Your Customers’ Biggest Summer Security Risk
As nearly everyone knows, employees represent the biggest threat vector when it comes to cybersecurity. Most attacks originate with phishing emails, and many employees have difficulty identifying these suspicious messages. Quite a few also open phishing emails (which may contain suspicious links or attachments). The majority of successful attacks stem from these errant employee actions.
Summer is quickly approaching, and with it a new flock of summer interns ready to land in their new positions. They will be eager to learn the ins and outs of your clients’ businesses–they are, after all, a new generation that’s poised to lead their industries through the next evolution.
There’s one thing to consider: You will want to help ensure they don’t leave your clients’ businesses vulnerable to a ransomware or malware attack while they’re on their lunch break or even while conducting internet research.
When it comes to interns or seasonal employees, companies face the standard employee security issues–non-compliance with password policies, opening suspicious attachments or links, falling for well-engineered phishing scams. This is compounded by new temp employees’ lack of familiarity with company policies and procedures.
Interns may also be more susceptible to account takeover attacks or more advanced spear phishing scams, since they may be more easily convinced that the email they just received came from an executive they’ve never met, or that a well-crafted spoof is a legitimate communication. They may also be more likely to send sensitive data in an unsecure fashion.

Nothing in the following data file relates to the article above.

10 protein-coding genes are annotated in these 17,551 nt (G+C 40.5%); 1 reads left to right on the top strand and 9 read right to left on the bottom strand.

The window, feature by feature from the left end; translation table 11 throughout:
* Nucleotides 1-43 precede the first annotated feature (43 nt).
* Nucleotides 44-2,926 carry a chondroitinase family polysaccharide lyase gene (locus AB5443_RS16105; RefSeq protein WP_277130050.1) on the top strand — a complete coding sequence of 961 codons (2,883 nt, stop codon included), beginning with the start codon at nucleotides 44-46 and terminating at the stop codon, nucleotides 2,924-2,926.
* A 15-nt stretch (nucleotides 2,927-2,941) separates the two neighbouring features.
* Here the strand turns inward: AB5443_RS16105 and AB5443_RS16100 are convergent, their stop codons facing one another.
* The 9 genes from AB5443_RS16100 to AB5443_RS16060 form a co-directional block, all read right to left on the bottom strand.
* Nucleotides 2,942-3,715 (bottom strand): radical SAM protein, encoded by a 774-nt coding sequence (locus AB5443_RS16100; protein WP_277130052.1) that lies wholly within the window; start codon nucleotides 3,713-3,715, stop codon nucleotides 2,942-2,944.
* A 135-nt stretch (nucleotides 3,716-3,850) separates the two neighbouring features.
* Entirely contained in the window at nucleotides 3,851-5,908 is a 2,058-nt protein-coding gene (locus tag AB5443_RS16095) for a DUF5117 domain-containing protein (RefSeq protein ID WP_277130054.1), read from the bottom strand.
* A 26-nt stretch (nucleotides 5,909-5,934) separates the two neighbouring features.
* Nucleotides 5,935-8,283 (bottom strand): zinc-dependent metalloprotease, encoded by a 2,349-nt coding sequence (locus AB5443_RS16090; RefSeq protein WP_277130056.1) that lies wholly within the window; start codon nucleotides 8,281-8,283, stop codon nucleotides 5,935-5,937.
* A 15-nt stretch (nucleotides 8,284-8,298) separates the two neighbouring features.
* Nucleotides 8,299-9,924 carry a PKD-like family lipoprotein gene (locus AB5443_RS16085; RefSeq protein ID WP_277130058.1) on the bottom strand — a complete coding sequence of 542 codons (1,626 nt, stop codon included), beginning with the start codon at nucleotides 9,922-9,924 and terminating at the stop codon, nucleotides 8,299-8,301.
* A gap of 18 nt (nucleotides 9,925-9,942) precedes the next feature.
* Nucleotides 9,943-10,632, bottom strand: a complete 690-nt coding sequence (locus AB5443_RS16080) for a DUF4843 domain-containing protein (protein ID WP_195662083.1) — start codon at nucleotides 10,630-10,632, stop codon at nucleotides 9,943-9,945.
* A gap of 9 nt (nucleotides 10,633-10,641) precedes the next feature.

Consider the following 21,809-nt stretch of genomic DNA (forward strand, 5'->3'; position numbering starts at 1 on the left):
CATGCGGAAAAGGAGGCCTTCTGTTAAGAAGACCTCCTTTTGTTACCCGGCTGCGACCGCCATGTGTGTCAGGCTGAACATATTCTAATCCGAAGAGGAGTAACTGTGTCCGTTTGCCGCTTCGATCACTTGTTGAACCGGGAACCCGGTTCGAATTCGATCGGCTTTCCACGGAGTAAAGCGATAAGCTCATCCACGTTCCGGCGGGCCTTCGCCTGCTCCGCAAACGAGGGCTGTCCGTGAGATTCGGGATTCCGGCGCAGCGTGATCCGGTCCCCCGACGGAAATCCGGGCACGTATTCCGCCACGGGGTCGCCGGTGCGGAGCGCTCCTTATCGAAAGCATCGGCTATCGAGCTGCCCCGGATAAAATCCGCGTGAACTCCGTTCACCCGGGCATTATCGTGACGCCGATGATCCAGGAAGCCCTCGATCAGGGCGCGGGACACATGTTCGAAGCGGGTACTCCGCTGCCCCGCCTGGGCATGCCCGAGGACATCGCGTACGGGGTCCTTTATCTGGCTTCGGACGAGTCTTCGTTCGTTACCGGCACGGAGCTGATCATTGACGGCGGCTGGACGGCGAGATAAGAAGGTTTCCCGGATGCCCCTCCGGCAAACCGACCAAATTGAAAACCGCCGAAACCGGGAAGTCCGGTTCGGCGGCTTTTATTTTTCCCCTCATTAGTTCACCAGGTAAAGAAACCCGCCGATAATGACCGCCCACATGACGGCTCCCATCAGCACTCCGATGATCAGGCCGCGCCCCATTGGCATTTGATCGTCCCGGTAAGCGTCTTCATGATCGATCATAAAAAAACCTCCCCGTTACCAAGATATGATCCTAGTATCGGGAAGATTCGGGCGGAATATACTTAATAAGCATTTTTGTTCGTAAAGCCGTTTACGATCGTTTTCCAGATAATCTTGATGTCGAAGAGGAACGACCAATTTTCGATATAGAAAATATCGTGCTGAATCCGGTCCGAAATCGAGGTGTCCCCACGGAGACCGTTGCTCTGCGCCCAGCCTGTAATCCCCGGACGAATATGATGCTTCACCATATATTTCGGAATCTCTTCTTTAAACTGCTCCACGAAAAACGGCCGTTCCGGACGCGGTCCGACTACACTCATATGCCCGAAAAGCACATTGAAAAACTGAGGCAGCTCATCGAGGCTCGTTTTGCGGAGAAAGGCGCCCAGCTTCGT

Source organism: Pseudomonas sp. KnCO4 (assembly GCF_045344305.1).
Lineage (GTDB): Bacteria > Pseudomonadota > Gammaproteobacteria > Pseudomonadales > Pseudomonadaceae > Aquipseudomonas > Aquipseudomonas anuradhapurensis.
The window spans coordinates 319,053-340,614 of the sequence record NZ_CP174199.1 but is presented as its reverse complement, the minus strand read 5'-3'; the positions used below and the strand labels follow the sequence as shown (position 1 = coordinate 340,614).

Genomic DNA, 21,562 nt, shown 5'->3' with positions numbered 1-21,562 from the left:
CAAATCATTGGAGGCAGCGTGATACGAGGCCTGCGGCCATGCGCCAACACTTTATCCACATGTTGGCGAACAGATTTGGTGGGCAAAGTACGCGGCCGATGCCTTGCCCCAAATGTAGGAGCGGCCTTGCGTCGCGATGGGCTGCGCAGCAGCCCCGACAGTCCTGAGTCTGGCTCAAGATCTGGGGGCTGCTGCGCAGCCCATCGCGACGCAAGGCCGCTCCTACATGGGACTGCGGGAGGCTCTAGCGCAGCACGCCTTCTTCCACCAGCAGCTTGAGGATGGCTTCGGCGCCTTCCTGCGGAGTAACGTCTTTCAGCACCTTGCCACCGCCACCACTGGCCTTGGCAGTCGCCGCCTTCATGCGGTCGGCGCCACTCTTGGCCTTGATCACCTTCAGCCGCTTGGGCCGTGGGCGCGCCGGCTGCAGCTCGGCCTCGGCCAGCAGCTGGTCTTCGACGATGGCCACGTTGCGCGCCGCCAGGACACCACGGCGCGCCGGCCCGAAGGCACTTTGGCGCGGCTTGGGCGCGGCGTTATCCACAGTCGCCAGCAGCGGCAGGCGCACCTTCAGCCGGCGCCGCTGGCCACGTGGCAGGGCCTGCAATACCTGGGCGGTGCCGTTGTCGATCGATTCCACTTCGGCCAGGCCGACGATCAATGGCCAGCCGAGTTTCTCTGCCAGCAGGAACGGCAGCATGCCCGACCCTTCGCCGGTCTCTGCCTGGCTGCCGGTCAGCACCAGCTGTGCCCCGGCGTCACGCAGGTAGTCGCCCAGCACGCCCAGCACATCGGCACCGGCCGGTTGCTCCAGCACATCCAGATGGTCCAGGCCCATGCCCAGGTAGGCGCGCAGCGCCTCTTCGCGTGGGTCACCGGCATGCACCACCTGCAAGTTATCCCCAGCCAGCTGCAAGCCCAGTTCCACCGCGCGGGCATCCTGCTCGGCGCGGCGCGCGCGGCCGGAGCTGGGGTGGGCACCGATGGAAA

Tips for Keeping Your Customers’ Data Safe
There are a number of ways to protect a company from the inadvertent harm that a neophyte employee can cause, while still providing a worthwhile experience for the intern and the company. Talk to your clients about policies they can implement to help avoid intern-related data breaches. Start with the following:
Explain the value of data. College students may be more tech savvy than older employees, but that doesn’t mean they know the value of intellectual property or data. Make sure they understand just how valuable the information is, and the potential consequences if it’s shared or stolen.
Restrict file access. Limit file and application access to the specific tasks interns will handle at the company. In this way, even if their accounts are hacked, the damage can be minimized. If they’re going to be dealing with sensitive information, it may also be a good idea to automatically monitor traffic from their workstations to ensure they aren’t transferring files via personal email accounts or cloud services.
Educate them on company policies. Treat the intern like any other new hire, and make sure they are following company security procedures and password policies.